honey bee management

Easiest package installation ever

Seattle beekeeper Tracey Byrne calls herself a “beepeeker,” a term that needs to go in the glossary. You may remember Tracey as the woman of many talents who also raises springtails on her bottom boards. This morning Tracey sent the following description of her recent package installation along with some instructive photos. Lots of us in the northern parts have yet to receive our packages, so this is a great reminder of an easy way to install.

It’s me, “Tracey of the Springtails”, with some photos of our easiest installation ever. We read your directions of how to let the bees do it, rather than shaking the box out, and changed it up a wee bit:

First, we had two packages to install, and four deep frames of honey from an empty nuc. We put two frames of honey into each deep, in with the already built out frames of our two empty hives. Then we just removed the can of syrup and the queen in her little cage, and set the box of bees on its side in the hive.

We replaced the cork with a bit of marshmallow, set the queen cage back in, and then put the cover on. (No need for the syrup.) We then let the hives sit for 2.5 days, and when we took the cover back off: empty box and empty queen cage! Yay!

Thank you for the tip. What an elegant (and lazy) way to load the hives. We loved it.

New package ready to be installed.

New package ready to be installed.

Package on its side; syrup can and queen cage removed.

Package on its side; syrup can and queen cage removed.

Ready for the cover.

Ready for the cover.


  • I also took your advice on just placing the package into the brood chamber, rather than shaking them out. Or I did in one at least. For the other hive I use mediums rather than deeps, and realized that the package stood too high to put the cover on! It didn’t occur to me to lay it on its side above them as in the picture above. I just shook them in.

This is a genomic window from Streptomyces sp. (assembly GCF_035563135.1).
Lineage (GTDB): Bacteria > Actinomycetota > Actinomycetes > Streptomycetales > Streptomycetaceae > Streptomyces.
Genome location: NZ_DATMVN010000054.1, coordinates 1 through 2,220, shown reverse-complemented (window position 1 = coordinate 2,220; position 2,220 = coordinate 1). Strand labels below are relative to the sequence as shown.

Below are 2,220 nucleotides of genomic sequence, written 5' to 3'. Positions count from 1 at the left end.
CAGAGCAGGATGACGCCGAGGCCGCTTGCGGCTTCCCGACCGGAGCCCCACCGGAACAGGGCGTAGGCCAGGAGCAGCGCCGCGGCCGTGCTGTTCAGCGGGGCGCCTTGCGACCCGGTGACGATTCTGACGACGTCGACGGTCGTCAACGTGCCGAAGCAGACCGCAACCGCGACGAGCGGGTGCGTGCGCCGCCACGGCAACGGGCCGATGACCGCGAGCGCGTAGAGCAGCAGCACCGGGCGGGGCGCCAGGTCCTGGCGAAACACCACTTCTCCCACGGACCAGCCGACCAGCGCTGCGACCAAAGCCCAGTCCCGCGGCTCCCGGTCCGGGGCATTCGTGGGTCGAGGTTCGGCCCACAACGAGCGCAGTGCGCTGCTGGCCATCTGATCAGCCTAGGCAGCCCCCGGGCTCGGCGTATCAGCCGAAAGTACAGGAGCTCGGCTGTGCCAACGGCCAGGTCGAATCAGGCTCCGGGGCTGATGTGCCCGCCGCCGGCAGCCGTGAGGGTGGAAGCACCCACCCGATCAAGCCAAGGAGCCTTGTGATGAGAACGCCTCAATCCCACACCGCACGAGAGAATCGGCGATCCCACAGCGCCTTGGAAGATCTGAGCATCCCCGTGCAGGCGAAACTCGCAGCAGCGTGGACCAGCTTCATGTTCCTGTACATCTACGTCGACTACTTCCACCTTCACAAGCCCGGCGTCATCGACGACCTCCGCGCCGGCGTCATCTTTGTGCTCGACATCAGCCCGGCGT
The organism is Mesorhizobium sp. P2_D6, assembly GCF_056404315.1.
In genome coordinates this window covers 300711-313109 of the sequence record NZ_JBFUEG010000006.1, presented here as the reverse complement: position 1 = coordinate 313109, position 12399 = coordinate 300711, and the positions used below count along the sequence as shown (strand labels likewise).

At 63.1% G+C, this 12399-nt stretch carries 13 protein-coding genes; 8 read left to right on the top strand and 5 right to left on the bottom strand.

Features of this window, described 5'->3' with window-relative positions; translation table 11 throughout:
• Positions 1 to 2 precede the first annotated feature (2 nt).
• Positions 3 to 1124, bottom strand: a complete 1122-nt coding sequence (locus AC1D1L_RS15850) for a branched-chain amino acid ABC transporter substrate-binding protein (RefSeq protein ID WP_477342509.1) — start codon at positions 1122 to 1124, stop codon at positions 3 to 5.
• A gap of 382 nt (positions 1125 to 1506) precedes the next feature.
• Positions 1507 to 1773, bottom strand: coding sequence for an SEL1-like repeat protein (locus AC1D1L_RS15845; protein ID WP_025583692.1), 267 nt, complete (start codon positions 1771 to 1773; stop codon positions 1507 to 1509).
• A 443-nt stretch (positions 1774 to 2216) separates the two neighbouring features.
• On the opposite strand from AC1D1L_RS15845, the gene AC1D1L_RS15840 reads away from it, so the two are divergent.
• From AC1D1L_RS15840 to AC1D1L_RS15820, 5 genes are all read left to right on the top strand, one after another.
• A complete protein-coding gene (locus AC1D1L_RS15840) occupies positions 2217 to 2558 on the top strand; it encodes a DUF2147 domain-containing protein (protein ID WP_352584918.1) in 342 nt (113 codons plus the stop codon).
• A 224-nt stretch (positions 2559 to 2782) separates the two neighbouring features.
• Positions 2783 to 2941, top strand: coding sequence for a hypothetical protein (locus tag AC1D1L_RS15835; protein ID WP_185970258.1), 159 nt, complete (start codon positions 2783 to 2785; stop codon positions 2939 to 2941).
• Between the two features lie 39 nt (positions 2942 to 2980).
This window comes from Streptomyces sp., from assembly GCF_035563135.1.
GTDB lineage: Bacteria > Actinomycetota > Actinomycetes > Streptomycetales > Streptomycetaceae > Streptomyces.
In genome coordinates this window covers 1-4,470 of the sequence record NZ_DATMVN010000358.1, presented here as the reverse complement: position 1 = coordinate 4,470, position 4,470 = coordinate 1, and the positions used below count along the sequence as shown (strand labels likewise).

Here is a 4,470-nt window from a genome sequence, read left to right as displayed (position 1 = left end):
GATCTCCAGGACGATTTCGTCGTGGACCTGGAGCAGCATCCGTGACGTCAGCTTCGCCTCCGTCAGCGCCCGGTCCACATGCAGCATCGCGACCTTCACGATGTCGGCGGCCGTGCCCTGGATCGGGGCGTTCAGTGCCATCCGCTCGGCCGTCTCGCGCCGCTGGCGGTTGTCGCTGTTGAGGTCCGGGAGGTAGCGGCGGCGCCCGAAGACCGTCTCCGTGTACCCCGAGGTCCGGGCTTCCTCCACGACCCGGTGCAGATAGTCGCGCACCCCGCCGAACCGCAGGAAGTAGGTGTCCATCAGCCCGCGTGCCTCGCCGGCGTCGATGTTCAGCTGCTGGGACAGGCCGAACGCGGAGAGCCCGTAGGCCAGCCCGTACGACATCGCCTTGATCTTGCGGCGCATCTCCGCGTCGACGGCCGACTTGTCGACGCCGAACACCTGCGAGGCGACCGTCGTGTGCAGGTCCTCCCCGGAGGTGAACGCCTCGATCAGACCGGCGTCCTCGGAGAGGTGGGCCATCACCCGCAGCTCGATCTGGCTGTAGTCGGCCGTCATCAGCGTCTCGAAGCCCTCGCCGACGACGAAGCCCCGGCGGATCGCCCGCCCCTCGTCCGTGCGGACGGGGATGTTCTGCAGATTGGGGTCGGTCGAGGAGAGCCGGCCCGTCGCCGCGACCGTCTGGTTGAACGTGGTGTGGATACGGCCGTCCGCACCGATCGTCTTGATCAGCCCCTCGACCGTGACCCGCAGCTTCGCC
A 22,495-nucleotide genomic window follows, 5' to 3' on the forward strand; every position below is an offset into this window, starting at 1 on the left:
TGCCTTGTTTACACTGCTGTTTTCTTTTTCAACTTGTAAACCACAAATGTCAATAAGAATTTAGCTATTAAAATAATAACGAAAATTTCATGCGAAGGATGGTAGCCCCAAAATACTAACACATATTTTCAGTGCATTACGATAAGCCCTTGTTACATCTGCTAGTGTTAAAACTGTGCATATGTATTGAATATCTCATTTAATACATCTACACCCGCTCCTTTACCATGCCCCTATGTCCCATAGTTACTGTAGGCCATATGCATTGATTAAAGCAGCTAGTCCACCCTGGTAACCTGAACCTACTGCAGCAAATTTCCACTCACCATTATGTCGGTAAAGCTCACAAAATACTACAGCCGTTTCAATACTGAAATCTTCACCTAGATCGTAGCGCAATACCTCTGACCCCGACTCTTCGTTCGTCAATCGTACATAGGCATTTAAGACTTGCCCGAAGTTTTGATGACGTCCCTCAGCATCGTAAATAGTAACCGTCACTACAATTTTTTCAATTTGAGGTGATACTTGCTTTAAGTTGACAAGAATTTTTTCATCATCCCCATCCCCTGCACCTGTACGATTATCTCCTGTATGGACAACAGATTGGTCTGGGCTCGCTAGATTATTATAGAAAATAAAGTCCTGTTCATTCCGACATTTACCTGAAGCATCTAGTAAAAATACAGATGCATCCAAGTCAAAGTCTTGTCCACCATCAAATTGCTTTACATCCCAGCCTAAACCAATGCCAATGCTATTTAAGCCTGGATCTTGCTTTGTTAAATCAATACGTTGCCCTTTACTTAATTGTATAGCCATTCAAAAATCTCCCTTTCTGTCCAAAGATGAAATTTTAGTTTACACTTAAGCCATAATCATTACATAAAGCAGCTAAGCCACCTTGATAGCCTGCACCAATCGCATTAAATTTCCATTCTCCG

• An excellent word—I want to join the beepeeker club! My claim for membership is that we made inner covers with plexiglass inserts on our hives over the winter. As anxious new bee-parents, we wanted to be able to take quick peeks without popping the lid. They worked really well, and we could see when our one hive needed extra food.

  • Perfect, exactly what I have done the last few times, but, I put a couple of small wood shims on top of the frames and leave the can, holes down on the shims, in the hive for more feeding. It does work great and is a very calming experience with no bees flying around frantically. I love it.

  • Everything I have read says to leave the bees to themselves for 7 days after installing a new package to keep them from absconding. When I open my hives after the 7 days they usually have built burr comb all around the queen cage and I have to scrape that all off. I would have thought that the package cage would be a nightmare to get out by then…stuck to the bars and possibly free comb hanging off the top cover.

    • Joe,

      I leave the cages in overnight and take them out the next day, but I leave the queen cages in another two days or so. I’ve never had a problem with absconding as long as comb building was begun before I released the queen. There are many ways to do the job; this is just my way.

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